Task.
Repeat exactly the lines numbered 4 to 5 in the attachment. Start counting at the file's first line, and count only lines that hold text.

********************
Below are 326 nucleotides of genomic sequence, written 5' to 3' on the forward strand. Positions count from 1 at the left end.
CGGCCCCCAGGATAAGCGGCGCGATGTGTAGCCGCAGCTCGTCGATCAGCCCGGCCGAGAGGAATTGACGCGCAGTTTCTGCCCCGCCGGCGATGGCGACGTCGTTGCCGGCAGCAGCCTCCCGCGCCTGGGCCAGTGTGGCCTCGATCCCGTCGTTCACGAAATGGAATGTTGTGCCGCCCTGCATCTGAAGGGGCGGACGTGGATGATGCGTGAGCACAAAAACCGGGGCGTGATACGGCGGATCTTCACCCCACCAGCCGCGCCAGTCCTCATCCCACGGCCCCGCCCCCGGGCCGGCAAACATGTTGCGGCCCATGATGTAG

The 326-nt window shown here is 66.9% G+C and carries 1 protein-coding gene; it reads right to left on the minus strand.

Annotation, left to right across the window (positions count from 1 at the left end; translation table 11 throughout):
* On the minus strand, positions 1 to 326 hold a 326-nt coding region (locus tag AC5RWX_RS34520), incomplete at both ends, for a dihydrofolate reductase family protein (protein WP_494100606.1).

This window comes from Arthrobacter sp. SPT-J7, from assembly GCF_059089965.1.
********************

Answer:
Annotation, left to right across the window (positions count from 1 at the left end; translation table 11 throughout):
* On the minus strand, positions 1 to 326 hold a 326-nt coding region (locus tag AC5RWX_RS34520), incomplete at both ends, for a dihydrofolate reductase family protein (protein WP_494100606.1).